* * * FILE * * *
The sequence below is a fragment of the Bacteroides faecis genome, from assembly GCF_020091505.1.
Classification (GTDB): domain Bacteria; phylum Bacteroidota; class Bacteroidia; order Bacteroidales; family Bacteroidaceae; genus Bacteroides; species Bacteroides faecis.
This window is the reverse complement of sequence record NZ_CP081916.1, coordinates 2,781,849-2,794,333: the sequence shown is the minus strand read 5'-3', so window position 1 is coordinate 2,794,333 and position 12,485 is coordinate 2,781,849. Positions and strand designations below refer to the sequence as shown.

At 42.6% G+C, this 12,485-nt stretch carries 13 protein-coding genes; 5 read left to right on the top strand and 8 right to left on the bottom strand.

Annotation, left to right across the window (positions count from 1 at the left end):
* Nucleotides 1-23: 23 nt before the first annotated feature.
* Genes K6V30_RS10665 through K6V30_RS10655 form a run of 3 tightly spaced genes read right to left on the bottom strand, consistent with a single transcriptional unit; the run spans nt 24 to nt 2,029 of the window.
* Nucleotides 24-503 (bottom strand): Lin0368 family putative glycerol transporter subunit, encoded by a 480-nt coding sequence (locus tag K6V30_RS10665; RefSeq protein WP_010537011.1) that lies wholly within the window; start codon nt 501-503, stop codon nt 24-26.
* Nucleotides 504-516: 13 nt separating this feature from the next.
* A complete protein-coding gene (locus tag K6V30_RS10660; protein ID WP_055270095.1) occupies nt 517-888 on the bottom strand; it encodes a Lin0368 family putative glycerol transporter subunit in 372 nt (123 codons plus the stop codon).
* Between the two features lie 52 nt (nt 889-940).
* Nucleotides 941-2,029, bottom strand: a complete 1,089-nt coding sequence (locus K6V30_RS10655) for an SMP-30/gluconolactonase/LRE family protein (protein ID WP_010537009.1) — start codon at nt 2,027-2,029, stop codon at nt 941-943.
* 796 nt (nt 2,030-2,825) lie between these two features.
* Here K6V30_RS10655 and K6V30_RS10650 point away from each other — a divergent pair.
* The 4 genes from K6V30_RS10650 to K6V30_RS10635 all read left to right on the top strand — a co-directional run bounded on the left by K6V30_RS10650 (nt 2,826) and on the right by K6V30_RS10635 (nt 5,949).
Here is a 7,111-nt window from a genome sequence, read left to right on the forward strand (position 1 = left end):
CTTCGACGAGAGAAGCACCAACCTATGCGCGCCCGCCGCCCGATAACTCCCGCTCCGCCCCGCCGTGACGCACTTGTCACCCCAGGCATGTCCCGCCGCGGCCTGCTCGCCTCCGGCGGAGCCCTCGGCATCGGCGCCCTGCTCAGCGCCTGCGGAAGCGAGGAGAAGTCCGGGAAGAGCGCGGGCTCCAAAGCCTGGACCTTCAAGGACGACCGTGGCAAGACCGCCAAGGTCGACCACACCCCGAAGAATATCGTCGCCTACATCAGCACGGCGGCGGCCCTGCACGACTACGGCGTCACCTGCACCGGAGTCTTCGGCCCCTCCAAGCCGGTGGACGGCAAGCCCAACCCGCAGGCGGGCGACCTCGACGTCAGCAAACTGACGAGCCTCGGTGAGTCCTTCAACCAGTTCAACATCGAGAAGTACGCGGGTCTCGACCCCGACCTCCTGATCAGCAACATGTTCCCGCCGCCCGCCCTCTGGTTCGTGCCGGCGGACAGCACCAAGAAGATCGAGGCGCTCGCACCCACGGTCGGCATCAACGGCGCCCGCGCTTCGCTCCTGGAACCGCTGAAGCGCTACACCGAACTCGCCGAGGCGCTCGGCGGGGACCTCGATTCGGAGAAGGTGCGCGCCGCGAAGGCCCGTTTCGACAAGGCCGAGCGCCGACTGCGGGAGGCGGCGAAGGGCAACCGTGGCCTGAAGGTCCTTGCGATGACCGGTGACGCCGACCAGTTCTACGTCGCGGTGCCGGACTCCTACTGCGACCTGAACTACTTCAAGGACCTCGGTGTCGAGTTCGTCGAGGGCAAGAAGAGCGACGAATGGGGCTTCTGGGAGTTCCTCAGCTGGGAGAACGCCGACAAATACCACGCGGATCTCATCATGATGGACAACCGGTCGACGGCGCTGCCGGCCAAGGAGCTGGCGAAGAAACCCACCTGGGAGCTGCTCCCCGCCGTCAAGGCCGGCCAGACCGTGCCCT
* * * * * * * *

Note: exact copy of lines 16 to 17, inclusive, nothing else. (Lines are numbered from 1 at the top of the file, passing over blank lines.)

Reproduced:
Here is a 7,111-nt window from a genome sequence, read left to right on the forward strand (position 1 = left end):
CTTCGACGAGAGAAGCACCAACCTATGCGCGCCCGCCGCCCGATAACTCCCGCTCCGCCCCGCCGTGACGCACTTGTCACCCCAGGCATGTCCCGCCGCGGCCTGCTCGCCTCCGGCGGAGCCCTCGGCATCGGCGCCCTGCTCAGCGCCTGCGGAAGCGAGGAGAAGTCCGGGAAGAGCGCGGGCTCCAAAGCCTGGACCTTCAAGGACGACCGTGGCAAGACCGCCAAGGTCGACCACACCCCGAAGAATATCGTCGCCTACATCAGCACGGCGGCGGCCCTGCACGACTACGGCGTCACCTGCACCGGAGTCTTCGGCCCCTCCAAGCCGGTGGACGGCAAGCCCAACCCGCAGGCGGGCGACCTCGACGTCAGCAAACTGACGAGCCTCGGTGAGTCCTTCAACCAGTTCAACATCGAGAAGTACGCGGGTCTCGACCCCGACCTCCTGATCAGCAACATGTTCCCGCCGCCCGCCCTCTGGTTCGTGCCGGCGGACAGCACCAAGAAGATCGAGGCGCTCGCACCCACGGTCGGCATCAACGGCGCCCGCGCTTCGCTCCTGGAACCGCTGAAGCGCTACACCGAACTCGCCGAGGCGCTCGGCGGGGACCTCGATTCGGAGAAGGTGCGCGCCGCGAAGGCCCGTTTCGACAAGGCCGAGCGCCGACTGCGGGAGGCGGCGAAGGGCAACCGTGGCCTGAAGGTCCTTGCGATGACCGGTGACGCCGACCAGTTCTACGTCGCGGTGCCGGACTCCTACTGCGACCTGAACTACTTCAAGGACCTCGGTGTCGAGTTCGTCGAGGGCAAGAAGAGCGACGAATGGGGCTTCTGGGAGTTCCTCAGCTGGGAGAACGCCGACAAATACCACGCGGATCTCATCATGATGGACAACCGGTCGACGGCGCTGCCGGCCAAGGAGCTGGCGAAGAAACCCACCTGGGAGCTGCTCCCCGCCGTCAAGGCCGGCCAGACCGTGCCCT